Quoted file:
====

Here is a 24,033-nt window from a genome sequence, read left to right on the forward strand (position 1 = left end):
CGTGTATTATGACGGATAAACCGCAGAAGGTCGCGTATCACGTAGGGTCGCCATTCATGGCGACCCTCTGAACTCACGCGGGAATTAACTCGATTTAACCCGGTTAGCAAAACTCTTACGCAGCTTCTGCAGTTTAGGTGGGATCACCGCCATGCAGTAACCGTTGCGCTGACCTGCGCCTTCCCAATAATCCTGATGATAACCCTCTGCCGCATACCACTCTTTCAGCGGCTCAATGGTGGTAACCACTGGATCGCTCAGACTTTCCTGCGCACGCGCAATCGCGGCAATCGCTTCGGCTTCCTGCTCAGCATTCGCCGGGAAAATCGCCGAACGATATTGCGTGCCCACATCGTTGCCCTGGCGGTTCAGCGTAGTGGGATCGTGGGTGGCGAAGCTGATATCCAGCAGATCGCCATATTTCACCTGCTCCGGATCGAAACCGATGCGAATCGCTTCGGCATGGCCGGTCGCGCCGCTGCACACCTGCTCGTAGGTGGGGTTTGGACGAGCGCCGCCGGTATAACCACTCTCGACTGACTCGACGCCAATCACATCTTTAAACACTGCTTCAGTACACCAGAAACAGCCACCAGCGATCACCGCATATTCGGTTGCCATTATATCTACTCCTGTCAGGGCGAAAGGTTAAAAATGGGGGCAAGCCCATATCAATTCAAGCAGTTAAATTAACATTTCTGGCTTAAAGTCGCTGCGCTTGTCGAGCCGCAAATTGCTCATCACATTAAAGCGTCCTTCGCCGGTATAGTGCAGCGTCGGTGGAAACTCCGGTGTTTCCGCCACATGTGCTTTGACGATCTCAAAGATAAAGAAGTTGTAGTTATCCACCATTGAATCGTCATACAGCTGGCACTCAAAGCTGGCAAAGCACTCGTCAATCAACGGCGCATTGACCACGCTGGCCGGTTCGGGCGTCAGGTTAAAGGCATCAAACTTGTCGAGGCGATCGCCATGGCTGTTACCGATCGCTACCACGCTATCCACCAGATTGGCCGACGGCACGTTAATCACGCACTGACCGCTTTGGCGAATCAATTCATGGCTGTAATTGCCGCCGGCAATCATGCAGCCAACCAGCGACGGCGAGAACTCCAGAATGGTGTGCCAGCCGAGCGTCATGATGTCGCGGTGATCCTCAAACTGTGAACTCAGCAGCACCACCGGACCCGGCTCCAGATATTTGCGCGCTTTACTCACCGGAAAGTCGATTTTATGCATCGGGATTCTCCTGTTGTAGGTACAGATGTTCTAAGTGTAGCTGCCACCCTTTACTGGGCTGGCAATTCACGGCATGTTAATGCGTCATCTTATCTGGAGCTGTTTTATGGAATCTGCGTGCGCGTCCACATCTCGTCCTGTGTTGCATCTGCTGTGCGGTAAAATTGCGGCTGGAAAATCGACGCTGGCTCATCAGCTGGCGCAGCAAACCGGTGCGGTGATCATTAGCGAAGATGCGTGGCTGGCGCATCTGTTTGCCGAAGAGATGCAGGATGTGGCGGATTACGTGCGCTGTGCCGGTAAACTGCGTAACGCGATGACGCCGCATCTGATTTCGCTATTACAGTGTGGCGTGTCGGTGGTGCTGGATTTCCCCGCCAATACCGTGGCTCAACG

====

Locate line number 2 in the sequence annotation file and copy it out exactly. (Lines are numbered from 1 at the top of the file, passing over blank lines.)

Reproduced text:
CGTGTATTATGACGGATAAACCGCAGAAGGTCGCGTATCACGTAGGGTCGCCATTCATGGCGACCCTCTGAACTCACGCGGGAATTAACTCGATTTAACCCGGTTAGCAAAACTCTTACGCAGCTTCTGCAGTTTAGGTGGGATCACCGCCATGCAGTAACCGTTGCGCTGACCTGCGCCTTCCCAATAATCCTGATGATAACCCTCTGCCGCATACCACTCTTTCAGCGGCTCAATGGTGGTAACCACTGGATCGCTCAGACTTTCCTGCGCACGCGCAATCGCGGCAATCGCTTCGGCTTCCTGCTCAGCATTCGCCGGGAAAATCGCCGAACGATATTGCGTGCCCACATCGTTGCCCTGGCGGTTCAGCGTAGTGGGATCGTGGGTGGCGAAGCTGATATCCAGCAGATCGCCATATTTCACCTGCTCCGGATCGAAACCGATGCGAATCGCTTCGGCATGGCCGGTCGCGCCGCTGCACACCTGCTCGTAGGTGGGGTTTGGACGAGCGCCGCCGGTATAACCACTCTCGACTGACTCGACGCCAATCACATCTTTAAACACTGCTTCAGTACACCAGAAACAGCCACCAGCGATCACCGCATATTCGGTTGCCATTATATCTACTCCTGTCAGGGCGAAAGGTTAAAAATGGGGGCAAGCCCATATCAATTCAAGCAGTTAAATTAACATTTCTGGCTTAAAGTCGCTGCGCTTGTCGAGCCGCAAATTGCTCATCACATTAAAGCGTCCTTCGCCGGTATAGTGCAGCGTCGGTGGAAACTCCGGTGTTTCCGCCACATGTGCTTTGACGATCTCAAAGATAAAGAAGTTGTAGTTATCCACCATTGAATCGTCATACAGCTGGCACTCAAAGCTGGCAAAGCACTCGTCAATCAACGGCGCATTGACCACGCTGGCCGGTTCGGGCGTCAGGTTAAAGGCATCAAACTTGTCGAGGCGATCGCCATGGCTGTTACCGATCGCTACCACGCTATCCACCAGATTGGCCGACGGCACGTTAATCACGCACTGACCGCTTTGGCGAATCAATTCATGGCTGTAATTGCCGCCGGCAATCATGCAGCCAACCAGCGACGGCGAGAACTCCAGAATGGTGTGCCAGCCGAGCGTCATGATGTCGCGGTGATCCTCAAACTGTGAACTCAGCAGCACCACCGGACCCGGCTCCAGATATTTGCGCGCTTTACTCACCGGAAAGTCGATTTTATGCATCGGGATTCTCCTGTTGTAGGTACAGATGTTCTAAGTGTAGCTGCCACCCTTTACTGGGCTGGCAATTCACGGCATGTTAATGCGTCATCTTATCTGGAGCTGTTTTATGGAATCTGCGTGCGCGTCCACATCTCGTCCTGTGTTGCATCTGCTGTGCGGTAAAATTGCGGCTGGAAAATCGACGCTGGCTCATCAGCTGGCGCAGCAAACCGGTGCGGTGATCATTAGCGAAGATGCGTGGCTGGCGCATCTGTTTGCCGAAGAGATGCAGGATGTGGCGGATTACGTGCGCTGTGCCGGTAAACTGCGTAACGCGATGACGCCGCATCTGATTTCGCTATTACAGTGTGGCGTGTCGGTGGTGCTGGATTTCCCCGCCAATACCGTGGCTCAACG